These are some simple questions that tell us how your body is functioning and if you’re staying in your fat burning zone. When everything is functioning the way the good Lord designed your body to function, you won’t have all these little symptoms pestering you. In To Burn or Not to Burn, Fat is the Question (Brown Books), we talk all about how stress, diet, and exercise trigger your hormones to burn or store fat.
The Domino Effect of Stress
All the stress and all that cortisol and adrenaline you trigger your adrenals to produce will interfere with how your thyroid functions. This can lead to fatigue, weight gain, and depression. It will interfere with how your liver functions and lead to allergies, joint pain, and headaches. It can disturb your digestive system and lead to bloating, indigestion, and other irritable bowel problems. It will interfere with the balance of your estrogen, progesterone, and testosterone and can lead to PMS, hot flashes, and reduced libido. It will decrease your immune capability, affect your blood sugar, and increase your risk of osteoporosis. The continued over-taxing of those adrenals is typically the first domino that falls.
The over- or under-production of both cortisol and adrenaline can negatively affect your health – not just your weight and energy levels. Infomercials would like us to believe that we all make too much cortisol and need to lower it, but that’s not true! I find that with more than half of the patients I work with, I find out that their cortisol and adrenaline production is too low, not too high. Therefore, taking a supplement that is designed to lower cortisol may be leading you down the wrong road.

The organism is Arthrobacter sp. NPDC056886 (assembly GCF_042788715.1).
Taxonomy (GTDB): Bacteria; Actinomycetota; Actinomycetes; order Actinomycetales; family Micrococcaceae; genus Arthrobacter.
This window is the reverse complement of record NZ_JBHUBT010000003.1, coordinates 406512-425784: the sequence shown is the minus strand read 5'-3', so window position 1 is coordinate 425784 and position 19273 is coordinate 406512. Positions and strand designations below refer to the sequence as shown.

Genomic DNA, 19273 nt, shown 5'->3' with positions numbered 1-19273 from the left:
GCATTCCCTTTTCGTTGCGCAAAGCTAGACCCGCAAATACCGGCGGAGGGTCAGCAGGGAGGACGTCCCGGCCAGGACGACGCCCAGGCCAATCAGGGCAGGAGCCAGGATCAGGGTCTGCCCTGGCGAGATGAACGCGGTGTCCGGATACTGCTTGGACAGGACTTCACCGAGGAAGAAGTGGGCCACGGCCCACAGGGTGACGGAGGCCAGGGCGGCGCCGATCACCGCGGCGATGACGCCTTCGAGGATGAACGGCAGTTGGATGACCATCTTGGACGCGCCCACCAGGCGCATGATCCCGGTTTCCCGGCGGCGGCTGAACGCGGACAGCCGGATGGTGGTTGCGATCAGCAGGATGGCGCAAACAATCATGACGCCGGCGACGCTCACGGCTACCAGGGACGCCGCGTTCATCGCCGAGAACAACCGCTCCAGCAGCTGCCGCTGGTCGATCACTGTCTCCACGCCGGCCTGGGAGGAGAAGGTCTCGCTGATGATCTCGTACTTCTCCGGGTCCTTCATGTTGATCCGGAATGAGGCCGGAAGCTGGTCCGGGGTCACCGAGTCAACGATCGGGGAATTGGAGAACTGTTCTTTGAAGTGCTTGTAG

Secondly, if you suspect stress is part of your fatigue and weight gain problem, the last thing you want to be taking are any types of stimulants such as ma huang, ephedra, caffeine, guarana, kola, or bitter orange, a newer herb to hit the market and a cousin to ephedra. The reason you want to stay away from stimulants is because they have a further depleting effect on your adrenal glands.
Many of the so-called ‘cortisol lowering’ products that are being marketed are loaded with stimulants, which only further deplete your adrenals and will only keep you in that vicious cycle of fatigue, weight gain, and cravings. Sure you will get a boost of energy, but that energy is a result of a stimulant, not because your body is functioning the way the good Lord designed it to function.
Balancing Those Exhausted Adrenals
Overcoming the negative effects of stress on the body begins by nourishing and resting those depleted and exhausted adrenal glands. You do this by feeding your body the specific nutrients that are known to support the adrenal glands such as vitamin C and B, zinc, selenium, as well as various herbs including rhodiola, ashwagandha, cordyceps, and ginseng. These herbs are classified as adaptogens, meaning they balance and stabilize various hormones.
As far as resting your adrenal glands, this is done by lowering the stress in your life. Is it mental or emotional stress? How much of it is physical and chemical stress? Are you not getting enough sleep? Are you missing meals? Are you eating foods that throw your blood sugar all over the place? There are many different types of stress that can be affecting your health, so it’s important to identify where that stress is coming from. Balancing and supporting those exhausted adrenal glands is more than swallowing a handful of vitamins. It’s just as important to stop doing the things that have a negative impact on your health.